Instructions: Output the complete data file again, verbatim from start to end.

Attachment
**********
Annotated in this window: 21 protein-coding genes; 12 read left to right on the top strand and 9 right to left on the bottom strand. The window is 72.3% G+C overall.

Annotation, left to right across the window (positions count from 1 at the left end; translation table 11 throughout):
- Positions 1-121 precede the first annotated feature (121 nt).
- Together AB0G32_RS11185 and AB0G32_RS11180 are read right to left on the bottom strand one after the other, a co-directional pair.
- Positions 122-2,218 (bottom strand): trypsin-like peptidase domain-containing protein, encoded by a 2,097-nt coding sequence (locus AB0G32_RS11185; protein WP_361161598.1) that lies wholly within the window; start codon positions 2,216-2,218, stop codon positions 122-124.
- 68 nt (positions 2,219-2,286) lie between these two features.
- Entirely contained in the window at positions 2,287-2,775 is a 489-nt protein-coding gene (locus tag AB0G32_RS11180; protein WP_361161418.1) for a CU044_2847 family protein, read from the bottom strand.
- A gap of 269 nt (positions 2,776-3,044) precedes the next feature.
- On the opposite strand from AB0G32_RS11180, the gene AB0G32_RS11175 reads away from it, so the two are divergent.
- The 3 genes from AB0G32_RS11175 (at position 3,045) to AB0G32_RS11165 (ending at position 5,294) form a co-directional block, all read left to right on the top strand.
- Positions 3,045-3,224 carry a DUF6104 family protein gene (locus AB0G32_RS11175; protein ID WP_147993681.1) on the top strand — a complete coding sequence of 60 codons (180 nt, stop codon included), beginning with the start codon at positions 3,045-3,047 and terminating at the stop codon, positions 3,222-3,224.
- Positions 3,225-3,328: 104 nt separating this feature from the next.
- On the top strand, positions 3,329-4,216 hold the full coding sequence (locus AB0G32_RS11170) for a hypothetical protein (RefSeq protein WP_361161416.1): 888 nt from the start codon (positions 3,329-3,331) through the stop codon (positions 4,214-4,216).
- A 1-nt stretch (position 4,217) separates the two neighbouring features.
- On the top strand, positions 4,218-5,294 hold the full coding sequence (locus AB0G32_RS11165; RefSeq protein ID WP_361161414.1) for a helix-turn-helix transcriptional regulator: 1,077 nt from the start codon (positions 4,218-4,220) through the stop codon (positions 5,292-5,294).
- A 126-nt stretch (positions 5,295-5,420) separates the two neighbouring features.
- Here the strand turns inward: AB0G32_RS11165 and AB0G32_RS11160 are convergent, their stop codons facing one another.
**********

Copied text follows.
Annotated in this window: 21 protein-coding genes; 12 read left to right on the top strand and 9 right to left on the bottom strand. The window is 72.3% G+C overall.

Annotation, left to right across the window (positions count from 1 at the left end; translation table 11 throughout):
- Positions 1-121 precede the first annotated feature (121 nt).
- Together AB0G32_RS11185 and AB0G32_RS11180 are read right to left on the bottom strand one after the other, a co-directional pair.
- Positions 122-2,218 (bottom strand): trypsin-like peptidase domain-containing protein, encoded by a 2,097-nt coding sequence (locus AB0G32_RS11185; protein WP_361161598.1) that lies wholly within the window; start codon positions 2,216-2,218, stop codon positions 122-124.
- 68 nt (positions 2,219-2,286) lie between these two features.
- Entirely contained in the window at positions 2,287-2,775 is a 489-nt protein-coding gene (locus tag AB0G32_RS11180; protein WP_361161418.1) for a CU044_2847 family protein, read from the bottom strand.
- A gap of 269 nt (positions 2,776-3,044) precedes the next feature.
- On the opposite strand from AB0G32_RS11180, the gene AB0G32_RS11175 reads away from it, so the two are divergent.
- The 3 genes from AB0G32_RS11175 (at position 3,045) to AB0G32_RS11165 (ending at position 5,294) form a co-directional block, all read left to right on the top strand.
- Positions 3,045-3,224 carry a DUF6104 family protein gene (locus AB0G32_RS11175; protein ID WP_147993681.1) on the top strand — a complete coding sequence of 60 codons (180 nt, stop codon included), beginning with the start codon at positions 3,045-3,047 and terminating at the stop codon, positions 3,222-3,224.
- Positions 3,225-3,328: 104 nt separating this feature from the next.
- On the top strand, positions 3,329-4,216 hold the full coding sequence (locus AB0G32_RS11170) for a hypothetical protein (RefSeq protein WP_361161416.1): 888 nt from the start codon (positions 3,329-3,331) through the stop codon (positions 4,214-4,216).
- A 1-nt stretch (position 4,217) separates the two neighbouring features.
- On the top strand, positions 4,218-5,294 hold the full coding sequence (locus AB0G32_RS11165; RefSeq protein ID WP_361161414.1) for a helix-turn-helix transcriptional regulator: 1,077 nt from the start codon (positions 4,218-4,220) through the stop codon (positions 5,292-5,294).
- A 126-nt stretch (positions 5,295-5,420) separates the two neighbouring features.
- Here the strand turns inward: AB0G32_RS11165 and AB0G32_RS11160 are convergent, their stop codons facing one another.